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Big hedge funds growing bigger

Date: Monday, March 10, 2008
Author: James Mackintosh, Financial Times, Gulfnews.com

The study by Pertrac Financial, a software company, found 350 of the 15,250 hedge funds it identified had more than $1 billion, up from 250 last year, and that among them they controlled $950 billion.

The biggest hedge fund managers have scored successes with institutional investors helping big funds grow bigger.

At the same time, the environment has been getting tougher for new launches, with Pertrac confirming that the number of start-up funds had dropped sharply in 2006, with only three-quarters as many start-ups as the previous year. The firm tracks new launches a year in arrears because many new funds wait a year before reporting.

Meredith Jones, managing director, said the slowdown in launches was a sign of the industry maturing. "In addition, the decrease in new fund launches reflects the asset flow trends in the industry since, in many cases, assets flow to larger established hedge funds and funds of funds, which is somewhat of a deterrent for new entrants into the marketplace."

However, the study - produced by combining 12 independent databases - found large numbers of tiny single-manager hedge funds continue to survive, with more than 40 per cent of funds having less than $25 million under management. There were 36 funds with more than $5 billion, a figure likely to be magnified further by use of borrowed money. It remains unclear among how many managers the big funds are spread, as the study did not link the managers to the funds they run.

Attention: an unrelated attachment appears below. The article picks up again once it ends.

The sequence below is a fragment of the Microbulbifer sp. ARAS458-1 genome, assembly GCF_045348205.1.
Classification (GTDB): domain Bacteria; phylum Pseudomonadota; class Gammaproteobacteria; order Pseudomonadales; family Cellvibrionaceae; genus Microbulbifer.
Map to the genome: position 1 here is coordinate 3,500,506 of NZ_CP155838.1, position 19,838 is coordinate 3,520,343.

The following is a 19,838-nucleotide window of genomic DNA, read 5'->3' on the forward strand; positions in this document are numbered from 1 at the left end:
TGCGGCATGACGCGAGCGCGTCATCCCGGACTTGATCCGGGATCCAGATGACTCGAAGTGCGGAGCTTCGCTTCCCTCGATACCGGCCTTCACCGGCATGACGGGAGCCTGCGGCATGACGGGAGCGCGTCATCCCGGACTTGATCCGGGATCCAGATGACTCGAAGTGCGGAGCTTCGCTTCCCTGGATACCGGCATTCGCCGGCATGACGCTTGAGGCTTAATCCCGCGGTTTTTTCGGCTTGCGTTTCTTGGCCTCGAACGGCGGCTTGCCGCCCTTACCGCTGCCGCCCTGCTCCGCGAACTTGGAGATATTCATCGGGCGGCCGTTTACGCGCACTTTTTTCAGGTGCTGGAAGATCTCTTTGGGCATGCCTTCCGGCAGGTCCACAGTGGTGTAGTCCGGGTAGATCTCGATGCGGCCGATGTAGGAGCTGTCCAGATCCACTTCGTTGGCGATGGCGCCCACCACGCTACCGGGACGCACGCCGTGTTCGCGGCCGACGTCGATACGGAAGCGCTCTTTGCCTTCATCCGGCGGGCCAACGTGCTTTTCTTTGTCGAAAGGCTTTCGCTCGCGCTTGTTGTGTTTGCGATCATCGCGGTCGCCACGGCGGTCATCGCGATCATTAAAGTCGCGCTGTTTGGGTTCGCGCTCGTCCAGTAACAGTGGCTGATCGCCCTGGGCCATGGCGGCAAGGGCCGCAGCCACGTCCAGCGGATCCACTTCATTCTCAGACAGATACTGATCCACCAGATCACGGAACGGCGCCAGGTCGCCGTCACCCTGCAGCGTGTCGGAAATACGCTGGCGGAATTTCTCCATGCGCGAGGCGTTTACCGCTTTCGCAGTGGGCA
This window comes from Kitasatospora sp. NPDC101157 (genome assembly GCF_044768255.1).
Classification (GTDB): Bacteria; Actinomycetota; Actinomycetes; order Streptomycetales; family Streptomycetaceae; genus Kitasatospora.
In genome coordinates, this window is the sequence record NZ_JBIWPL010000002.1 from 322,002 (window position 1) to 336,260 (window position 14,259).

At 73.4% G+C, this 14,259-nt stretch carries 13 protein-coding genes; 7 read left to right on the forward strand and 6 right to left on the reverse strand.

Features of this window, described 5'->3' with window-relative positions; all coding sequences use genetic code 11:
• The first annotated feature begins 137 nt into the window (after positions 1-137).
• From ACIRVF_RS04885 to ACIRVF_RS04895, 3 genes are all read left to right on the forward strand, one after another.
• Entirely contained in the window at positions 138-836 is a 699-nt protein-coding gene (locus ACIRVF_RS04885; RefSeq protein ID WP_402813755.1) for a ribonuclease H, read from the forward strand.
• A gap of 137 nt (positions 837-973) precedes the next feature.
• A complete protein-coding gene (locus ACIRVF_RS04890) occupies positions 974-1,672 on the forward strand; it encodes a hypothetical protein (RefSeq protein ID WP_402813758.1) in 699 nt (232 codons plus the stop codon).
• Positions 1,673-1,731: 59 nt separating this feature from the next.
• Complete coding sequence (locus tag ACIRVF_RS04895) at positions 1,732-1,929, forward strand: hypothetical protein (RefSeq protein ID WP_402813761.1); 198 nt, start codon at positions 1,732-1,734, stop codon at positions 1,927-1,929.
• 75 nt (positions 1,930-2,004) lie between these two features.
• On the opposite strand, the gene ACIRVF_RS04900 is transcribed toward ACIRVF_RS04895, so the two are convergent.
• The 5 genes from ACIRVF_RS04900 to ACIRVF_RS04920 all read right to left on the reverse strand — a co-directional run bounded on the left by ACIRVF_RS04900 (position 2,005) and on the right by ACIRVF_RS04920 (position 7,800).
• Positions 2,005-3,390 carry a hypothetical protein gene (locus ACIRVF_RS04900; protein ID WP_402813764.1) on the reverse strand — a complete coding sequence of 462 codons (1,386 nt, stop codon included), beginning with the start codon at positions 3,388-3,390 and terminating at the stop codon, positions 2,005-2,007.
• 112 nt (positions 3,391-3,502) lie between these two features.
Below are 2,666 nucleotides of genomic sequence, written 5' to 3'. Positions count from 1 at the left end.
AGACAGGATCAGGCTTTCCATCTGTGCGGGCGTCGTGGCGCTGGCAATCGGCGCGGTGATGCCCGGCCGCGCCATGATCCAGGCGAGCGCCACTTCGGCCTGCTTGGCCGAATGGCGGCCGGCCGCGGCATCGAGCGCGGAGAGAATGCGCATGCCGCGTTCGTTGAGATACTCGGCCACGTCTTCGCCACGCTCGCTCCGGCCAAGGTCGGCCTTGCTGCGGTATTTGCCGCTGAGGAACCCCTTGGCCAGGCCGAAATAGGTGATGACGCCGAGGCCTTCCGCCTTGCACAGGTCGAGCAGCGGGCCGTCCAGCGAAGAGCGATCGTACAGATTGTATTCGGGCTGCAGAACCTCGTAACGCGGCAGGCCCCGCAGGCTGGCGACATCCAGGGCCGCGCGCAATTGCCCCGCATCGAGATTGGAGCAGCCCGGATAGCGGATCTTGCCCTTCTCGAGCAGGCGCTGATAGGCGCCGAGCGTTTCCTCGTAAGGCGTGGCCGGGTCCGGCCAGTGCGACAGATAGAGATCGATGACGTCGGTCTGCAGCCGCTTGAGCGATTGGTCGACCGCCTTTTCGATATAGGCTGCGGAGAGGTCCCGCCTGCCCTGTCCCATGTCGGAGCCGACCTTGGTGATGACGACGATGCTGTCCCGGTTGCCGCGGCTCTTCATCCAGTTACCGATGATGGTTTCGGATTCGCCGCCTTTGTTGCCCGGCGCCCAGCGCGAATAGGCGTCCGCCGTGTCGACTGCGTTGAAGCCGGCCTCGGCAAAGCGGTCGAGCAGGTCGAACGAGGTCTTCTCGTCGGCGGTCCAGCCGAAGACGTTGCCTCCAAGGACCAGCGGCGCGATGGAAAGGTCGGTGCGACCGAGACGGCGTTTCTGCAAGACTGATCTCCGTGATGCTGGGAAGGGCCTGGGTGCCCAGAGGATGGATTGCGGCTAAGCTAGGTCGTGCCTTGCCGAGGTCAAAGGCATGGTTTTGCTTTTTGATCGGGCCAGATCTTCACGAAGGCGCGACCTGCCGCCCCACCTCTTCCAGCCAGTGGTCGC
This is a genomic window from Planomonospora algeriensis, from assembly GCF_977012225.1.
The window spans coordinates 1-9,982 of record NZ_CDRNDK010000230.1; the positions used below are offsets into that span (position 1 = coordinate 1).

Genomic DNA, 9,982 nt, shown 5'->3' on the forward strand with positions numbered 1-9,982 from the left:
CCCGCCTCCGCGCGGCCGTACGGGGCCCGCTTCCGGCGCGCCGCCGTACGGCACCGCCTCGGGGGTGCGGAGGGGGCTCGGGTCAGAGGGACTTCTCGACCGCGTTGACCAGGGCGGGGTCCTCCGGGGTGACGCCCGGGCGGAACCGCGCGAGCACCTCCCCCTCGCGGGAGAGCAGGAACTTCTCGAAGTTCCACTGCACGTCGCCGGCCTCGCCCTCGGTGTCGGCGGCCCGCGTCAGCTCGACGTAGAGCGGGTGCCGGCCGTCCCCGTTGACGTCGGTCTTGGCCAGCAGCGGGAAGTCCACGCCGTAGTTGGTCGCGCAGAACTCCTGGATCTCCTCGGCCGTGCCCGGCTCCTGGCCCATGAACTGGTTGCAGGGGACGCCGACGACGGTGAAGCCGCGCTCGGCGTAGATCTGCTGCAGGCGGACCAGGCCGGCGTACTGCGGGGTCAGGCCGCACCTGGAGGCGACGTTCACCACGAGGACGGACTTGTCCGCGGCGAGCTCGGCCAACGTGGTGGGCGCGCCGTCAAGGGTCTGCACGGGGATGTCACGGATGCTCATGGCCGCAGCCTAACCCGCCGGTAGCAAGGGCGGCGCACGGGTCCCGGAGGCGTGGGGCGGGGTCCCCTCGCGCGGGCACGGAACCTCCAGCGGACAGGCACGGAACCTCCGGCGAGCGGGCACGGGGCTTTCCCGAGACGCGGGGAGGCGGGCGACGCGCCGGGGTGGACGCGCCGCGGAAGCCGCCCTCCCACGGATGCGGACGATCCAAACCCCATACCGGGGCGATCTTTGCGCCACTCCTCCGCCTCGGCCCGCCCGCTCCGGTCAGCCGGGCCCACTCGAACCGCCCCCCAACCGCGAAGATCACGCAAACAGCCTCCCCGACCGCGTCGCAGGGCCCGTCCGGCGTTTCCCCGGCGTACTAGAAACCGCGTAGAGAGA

But the study found that in total just over 4,600 different managers reported performance to at least one database, about the same as last year.


A Canadian chief, operating out of London, living in Germany, using a Swiss lawyer to defend against accusations by a US regulator that companies based in Caribbean tax havens fraudulently raised more than $300 million - welcome to the global hedge fund industry.

Lake Shore Asset Management, run by Philip Baker, stands accused by the US Commodity Futures Trading Commission of misappropriating $11 million from investors after raising cash on false pretences. It denies the claims.

Such international operations show how hard it is to regulate hedge funds, nimble and typically offshore investment vehicles run by some of the smartest people in the world for the benefit mainly of the richest.

Regulators have been grappling with hedge funds since 1998, when the collapse of Long-Term Capital Management, then one of the biggest hedge funds, almost brought down the fin-ancial system.

One conclusion has been that hedge funds with few restrictions on what they can do are generally a good thing, making markets more efficient and adding liquidity - as long as they do not blow up or steal investors' money.

"Hedge funds operate in the shadows, and they have to, they can't publicise everything they do," said one US regulator.

Yet there is a dilemma for regulators. If they get too heavy with hedge funds, agile managers can quickly uproot themselves and move to a more friendly jurisdiction. If they do too little, they run the risk that a repeat of LTCM could bring down a bank, or that managers could rip off investors.

Bradley Ziff, head of global hedge fund advisory at Oliver Wyman, said: "The implication is that if the regulatory regime in either the US or UK were to get sufficiently unfriendly then it is clear to regulators that hedge funds - unlike a bank - could move their trading operations offshore."

The latest attempted solution to this problem is to use voluntary codes.

A British code - supported by the 14 largest managers in London - is due to take effect at the end of the year.

Big US funds and investors, pulled together by the President's Working Group on Financial Markets, are expected to publish their own guidelines in weeks.

Regulators are also working together far more closely than in the past in an effort to detect crime.